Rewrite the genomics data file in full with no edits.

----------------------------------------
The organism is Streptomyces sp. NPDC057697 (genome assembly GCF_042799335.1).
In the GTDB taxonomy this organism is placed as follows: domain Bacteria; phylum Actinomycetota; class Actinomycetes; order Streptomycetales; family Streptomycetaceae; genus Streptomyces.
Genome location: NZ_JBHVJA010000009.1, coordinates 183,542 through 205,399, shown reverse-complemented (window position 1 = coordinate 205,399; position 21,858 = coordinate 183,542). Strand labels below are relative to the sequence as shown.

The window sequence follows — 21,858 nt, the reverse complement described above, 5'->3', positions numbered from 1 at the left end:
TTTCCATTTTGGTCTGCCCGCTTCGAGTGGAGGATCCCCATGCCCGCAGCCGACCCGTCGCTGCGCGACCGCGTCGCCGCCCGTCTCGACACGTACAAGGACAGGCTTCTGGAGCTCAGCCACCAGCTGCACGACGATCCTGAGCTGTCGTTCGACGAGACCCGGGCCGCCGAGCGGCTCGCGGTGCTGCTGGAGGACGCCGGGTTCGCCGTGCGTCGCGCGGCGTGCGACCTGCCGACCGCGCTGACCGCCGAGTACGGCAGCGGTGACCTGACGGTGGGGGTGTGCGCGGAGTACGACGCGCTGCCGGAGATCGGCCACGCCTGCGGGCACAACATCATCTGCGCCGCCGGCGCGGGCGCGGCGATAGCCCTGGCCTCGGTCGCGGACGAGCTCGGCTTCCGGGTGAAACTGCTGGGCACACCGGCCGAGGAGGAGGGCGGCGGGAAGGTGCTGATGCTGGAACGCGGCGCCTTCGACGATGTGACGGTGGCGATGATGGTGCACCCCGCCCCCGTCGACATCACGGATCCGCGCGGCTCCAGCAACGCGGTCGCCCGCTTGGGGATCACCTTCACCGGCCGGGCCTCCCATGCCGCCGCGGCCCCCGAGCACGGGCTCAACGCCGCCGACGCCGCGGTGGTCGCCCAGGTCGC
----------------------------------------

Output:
The organism is Streptomyces sp. NPDC057697 (genome assembly GCF_042799335.1).
In the GTDB taxonomy this organism is placed as follows: domain Bacteria; phylum Actinomycetota; class Actinomycetes; order Streptomycetales; family Streptomycetaceae; genus Streptomyces.
Genome location: NZ_JBHVJA010000009.1, coordinates 183,542 through 205,399, shown reverse-complemented (window position 1 = coordinate 205,399; position 21,858 = coordinate 183,542). Strand labels below are relative to the sequence as shown.

The window sequence follows — 21,858 nt, the reverse complement described above, 5'->3', positions numbered from 1 at the left end:
TTTCCATTTTGGTCTGCCCGCTTCGAGTGGAGGATCCCCATGCCCGCAGCCGACCCGTCGCTGCGCGACCGCGTCGCCGCCCGTCTCGACACGTACAAGGACAGGCTTCTGGAGCTCAGCCACCAGCTGCACGACGATCCTGAGCTGTCGTTCGACGAGACCCGGGCCGCCGAGCGGCTCGCGGTGCTGCTGGAGGACGCCGGGTTCGCCGTGCGTCGCGCGGCGTGCGACCTGCCGACCGCGCTGACCGCCGAGTACGGCAGCGGTGACCTGACGGTGGGGGTGTGCGCGGAGTACGACGCGCTGCCGGAGATCGGCCACGCCTGCGGGCACAACATCATCTGCGCCGCCGGCGCGGGCGCGGCGATAGCCCTGGCCTCGGTCGCGGACGAGCTCGGCTTCCGGGTGAAACTGCTGGGCACACCGGCCGAGGAGGAGGGCGGCGGGAAGGTGCTGATGCTGGAACGCGGCGCCTTCGACGATGTGACGGTGGCGATGATGGTGCACCCCGCCCCCGTCGACATCACGGATCCGCGCGGCTCCAGCAACGCGGTCGCCCGCTTGGGGATCACCTTCACCGGCCGGGCCTCCCATGCCGCCGCGGCCCCCGAGCACGGGCTCAACGCCGCCGACGCCGCGGTGGTCGCCCAGGTCGC